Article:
Day 8: You can’t save someone who wants to drown when you can’t swim

Today I am faced with recognizing that I cannot save the people I love. Now, I know that on a rational level but in my heart it has been hard to accept. It has been my deepest regret, my biggest sadness and greatest anger at myself. When I was 14 I went to a party with a friend. Parities to me were only fun if dancing or food were involved and this was a strictly drink only party. I was bored and so I left to get a sandwich down the street. I sat on the sidewalk eating my sandwich and waited for my friend whom I had come with. Why I didn’t just leave, I don’t know. But maybe I was watching out for her, trying to protect her or maybe I didn’t want to go home alone, either way I stayed until the cops came. I saw the cars coming down the street with their flashing lights. Curfew in Chicago is 10pm for anyone under age. I dropped my sandwich and ran to the party. I quickly found my friend and told her we had to get out of there because the cops were coming. As we got to the door, they were there blocking the exit. They stopped me and asked my age. I lied (of course!) and said 18. When they asked me the year I was born, I was caught. My friend, the one I tried to save… she walked right past them as they interrogated me. I was terrified. They put me in the back of the cop car and away we went. I didn’t know what to do. I began to cry.  We arrived at the station and they put me in a cell with some other people from the party. My mother was away out of the country (luckily!) and my friend who I had tried to save, who has a nice mother came and got me. She ended up saving me.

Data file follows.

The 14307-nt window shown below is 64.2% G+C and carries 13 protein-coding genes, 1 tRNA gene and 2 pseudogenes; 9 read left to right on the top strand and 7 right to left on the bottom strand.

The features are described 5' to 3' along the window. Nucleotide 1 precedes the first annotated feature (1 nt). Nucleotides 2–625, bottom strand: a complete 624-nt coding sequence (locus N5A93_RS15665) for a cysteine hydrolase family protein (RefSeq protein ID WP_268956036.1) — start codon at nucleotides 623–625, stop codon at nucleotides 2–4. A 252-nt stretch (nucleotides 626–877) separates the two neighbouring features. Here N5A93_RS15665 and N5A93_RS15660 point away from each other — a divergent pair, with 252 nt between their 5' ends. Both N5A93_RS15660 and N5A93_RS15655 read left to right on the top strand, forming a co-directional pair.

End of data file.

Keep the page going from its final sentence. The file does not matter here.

That experience was not the last of it’s kind. It is a pattern I have repeated throughout my life. It is a pattern I recognize in many of my clients, our self-punishment for not saving someone else. We all want to save someone. We want to save them from the pain they are feeling.  But you cannot make anyone feel better. You can support them and guide them but it is still their choice what they feel and what they do. It is something we must accept. This is not easy! But we can help but lighting the way forward, by shinning our light, by loving ourselves and inspiring others to do so. How could I have helped my friend when I was not brave enough to go home myself. How could I have helped her when I couldn’t help myself.

Today in an act of loving myself, I will forgive myself and love my friends and family with all their choices. I will accept myself as I am with all of my choices.8

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